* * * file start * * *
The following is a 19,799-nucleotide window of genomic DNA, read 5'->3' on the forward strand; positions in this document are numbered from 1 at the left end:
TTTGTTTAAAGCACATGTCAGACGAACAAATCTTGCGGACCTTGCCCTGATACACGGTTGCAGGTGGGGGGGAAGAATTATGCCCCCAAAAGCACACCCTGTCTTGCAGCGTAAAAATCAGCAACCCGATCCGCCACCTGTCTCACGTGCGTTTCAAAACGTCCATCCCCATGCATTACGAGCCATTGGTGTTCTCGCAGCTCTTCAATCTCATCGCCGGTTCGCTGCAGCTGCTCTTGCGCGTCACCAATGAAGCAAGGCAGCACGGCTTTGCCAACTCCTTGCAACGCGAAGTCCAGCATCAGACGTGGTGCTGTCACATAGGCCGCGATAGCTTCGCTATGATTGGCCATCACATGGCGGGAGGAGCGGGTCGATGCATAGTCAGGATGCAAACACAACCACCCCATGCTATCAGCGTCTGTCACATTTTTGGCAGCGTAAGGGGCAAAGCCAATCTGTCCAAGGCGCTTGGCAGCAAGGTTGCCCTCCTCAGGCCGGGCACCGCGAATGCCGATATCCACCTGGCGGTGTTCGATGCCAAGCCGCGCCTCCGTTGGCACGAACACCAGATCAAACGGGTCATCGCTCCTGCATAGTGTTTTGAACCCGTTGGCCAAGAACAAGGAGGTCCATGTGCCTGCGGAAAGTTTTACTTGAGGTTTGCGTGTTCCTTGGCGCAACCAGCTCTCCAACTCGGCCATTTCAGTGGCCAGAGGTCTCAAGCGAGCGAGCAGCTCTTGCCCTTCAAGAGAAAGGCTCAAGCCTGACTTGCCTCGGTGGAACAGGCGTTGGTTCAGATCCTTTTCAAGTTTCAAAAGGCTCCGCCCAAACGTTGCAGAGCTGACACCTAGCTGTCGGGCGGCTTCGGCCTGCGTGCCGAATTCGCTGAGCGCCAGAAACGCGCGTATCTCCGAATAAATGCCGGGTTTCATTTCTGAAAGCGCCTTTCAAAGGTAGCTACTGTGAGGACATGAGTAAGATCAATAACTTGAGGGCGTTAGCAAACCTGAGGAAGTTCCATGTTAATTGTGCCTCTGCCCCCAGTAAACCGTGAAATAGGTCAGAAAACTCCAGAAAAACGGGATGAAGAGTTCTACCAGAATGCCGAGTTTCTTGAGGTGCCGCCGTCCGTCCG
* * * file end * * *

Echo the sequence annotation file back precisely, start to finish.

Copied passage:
The following is a 19,799-nucleotide window of genomic DNA, read 5'->3' on the forward strand; positions in this document are numbered from 1 at the left end:
TTTGTTTAAAGCACATGTCAGACGAACAAATCTTGCGGACCTTGCCCTGATACACGGTTGCAGGTGGGGGGGAAGAATTATGCCCCCAAAAGCACACCCTGTCTTGCAGCGTAAAAATCAGCAACCCGATCCGCCACCTGTCTCACGTGCGTTTCAAAACGTCCATCCCCATGCATTACGAGCCATTGGTGTTCTCGCAGCTCTTCAATCTCATCGCCGGTTCGCTGCAGCTGCTCTTGCGCGTCACCAATGAAGCAAGGCAGCACGGCTTTGCCAACTCCTTGCAACGCGAAGTCCAGCATCAGACGTGGTGCTGTCACATAGGCCGCGATAGCTTCGCTATGATTGGCCATCACATGGCGGGAGGAGCGGGTCGATGCATAGTCAGGATGCAAACACAACCACCCCATGCTATCAGCGTCTGTCACATTTTTGGCAGCGTAAGGGGCAAAGCCAATCTGTCCAAGGCGCTTGGCAGCAAGGTTGCCCTCCTCAGGCCGGGCACCGCGAATGCCGATATCCACCTGGCGGTGTTCGATGCCAAGCCGCGCCTCCGTTGGCACGAACACCAGATCAAACGGGTCATCGCTCCTGCATAGTGTTTTGAACCCGTTGGCCAAGAACAAGGAGGTCCATGTGCCTGCGGAAAGTTTTACTTGAGGTTTGCGTGTTCCTTGGCGCAACCAGCTCTCCAACTCGGCCATTTCAGTGGCCAGAGGTCTCAAGCGAGCGAGCAGCTCTTGCCCTTCAAGAGAAAGGCTCAAGCCTGACTTGCCTCGGTGGAACAGGCGTTGGTTCAGATCCTTTTCAAGTTTCAAAAGGCTCCGCCCAAACGTTGCAGAGCTGACACCTAGCTGTCGGGCGGCTTCGGCCTGCGTGCCGAATTCGCTGAGCGCCAGAAACGCGCGTATCTCCGAATAAATGCCGGGTTTCATTTCTGAAAGCGCCTTTCAAAGGTAGCTACTGTGAGGACATGAGTAAGATCAATAACTTGAGGGCGTTAGCAAACCTGAGGAAGTTCCATGTTAATTGTGCCTCTGCCCCCAGTAAACCGTGAAATAGGTCAGAAAACTCCAGAAAAACGGGATGAAGAGTTCTACCAGAATGCCGAGTTTCTTGAGGTGCCGCCGTCCGTCCG